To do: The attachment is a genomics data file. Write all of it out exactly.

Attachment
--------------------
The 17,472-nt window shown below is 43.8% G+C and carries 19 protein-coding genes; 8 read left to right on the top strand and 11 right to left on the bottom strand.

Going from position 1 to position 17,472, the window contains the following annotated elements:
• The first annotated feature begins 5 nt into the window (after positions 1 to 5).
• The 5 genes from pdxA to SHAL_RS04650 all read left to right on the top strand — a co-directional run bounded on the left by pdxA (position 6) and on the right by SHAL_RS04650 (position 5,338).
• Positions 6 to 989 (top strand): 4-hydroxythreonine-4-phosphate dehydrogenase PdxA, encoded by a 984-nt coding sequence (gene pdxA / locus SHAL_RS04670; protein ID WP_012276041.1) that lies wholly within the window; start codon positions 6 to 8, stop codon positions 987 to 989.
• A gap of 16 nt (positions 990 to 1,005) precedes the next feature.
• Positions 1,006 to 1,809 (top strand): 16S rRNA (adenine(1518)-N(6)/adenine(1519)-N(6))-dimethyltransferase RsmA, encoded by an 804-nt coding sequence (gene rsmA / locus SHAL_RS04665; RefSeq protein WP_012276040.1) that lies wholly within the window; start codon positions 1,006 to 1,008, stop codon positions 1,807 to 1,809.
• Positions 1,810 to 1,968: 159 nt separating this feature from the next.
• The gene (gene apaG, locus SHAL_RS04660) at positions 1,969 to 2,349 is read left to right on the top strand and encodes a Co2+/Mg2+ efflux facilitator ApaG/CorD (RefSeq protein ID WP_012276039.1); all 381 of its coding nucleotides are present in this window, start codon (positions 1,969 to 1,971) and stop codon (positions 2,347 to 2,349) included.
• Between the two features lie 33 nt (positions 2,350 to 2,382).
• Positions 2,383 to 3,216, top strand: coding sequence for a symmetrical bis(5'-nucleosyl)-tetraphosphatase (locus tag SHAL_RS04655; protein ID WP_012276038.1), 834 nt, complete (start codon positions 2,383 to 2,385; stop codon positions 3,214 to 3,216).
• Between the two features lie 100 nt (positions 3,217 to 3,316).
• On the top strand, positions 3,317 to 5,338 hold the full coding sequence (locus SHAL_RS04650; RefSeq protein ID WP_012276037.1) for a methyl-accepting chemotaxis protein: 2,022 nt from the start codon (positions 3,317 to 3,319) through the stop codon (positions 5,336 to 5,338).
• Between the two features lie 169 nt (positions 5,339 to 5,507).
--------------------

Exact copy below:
The 17,472-nt window shown below is 43.8% G+C and carries 19 protein-coding genes; 8 read left to right on the top strand and 11 right to left on the bottom strand.

Going from position 1 to position 17,472, the window contains the following annotated elements:
• The first annotated feature begins 5 nt into the window (after positions 1 to 5).
• The 5 genes from pdxA to SHAL_RS04650 all read left to right on the top strand — a co-directional run bounded on the left by pdxA (position 6) and on the right by SHAL_RS04650 (position 5,338).
• Positions 6 to 989 (top strand): 4-hydroxythreonine-4-phosphate dehydrogenase PdxA, encoded by a 984-nt coding sequence (gene pdxA / locus SHAL_RS04670; protein ID WP_012276041.1) that lies wholly within the window; start codon positions 6 to 8, stop codon positions 987 to 989.
• A gap of 16 nt (positions 990 to 1,005) precedes the next feature.
• Positions 1,006 to 1,809 (top strand): 16S rRNA (adenine(1518)-N(6)/adenine(1519)-N(6))-dimethyltransferase RsmA, encoded by an 804-nt coding sequence (gene rsmA / locus SHAL_RS04665; RefSeq protein WP_012276040.1) that lies wholly within the window; start codon positions 1,006 to 1,008, stop codon positions 1,807 to 1,809.
• Positions 1,810 to 1,968: 159 nt separating this feature from the next.
• The gene (gene apaG, locus SHAL_RS04660) at positions 1,969 to 2,349 is read left to right on the top strand and encodes a Co2+/Mg2+ efflux facilitator ApaG/CorD (RefSeq protein ID WP_012276039.1); all 381 of its coding nucleotides are present in this window, start codon (positions 1,969 to 1,971) and stop codon (positions 2,347 to 2,349) included.
• Between the two features lie 33 nt (positions 2,350 to 2,382).
• Positions 2,383 to 3,216, top strand: coding sequence for a symmetrical bis(5'-nucleosyl)-tetraphosphatase (locus tag SHAL_RS04655; protein ID WP_012276038.1), 834 nt, complete (start codon positions 2,383 to 2,385; stop codon positions 3,214 to 3,216).
• Between the two features lie 100 nt (positions 3,217 to 3,316).
• On the top strand, positions 3,317 to 5,338 hold the full coding sequence (locus SHAL_RS04650; RefSeq protein ID WP_012276037.1) for a methyl-accepting chemotaxis protein: 2,022 nt from the start codon (positions 3,317 to 3,319) through the stop codon (positions 5,336 to 5,338).
• Between the two features lie 169 nt (positions 5,339 to 5,507).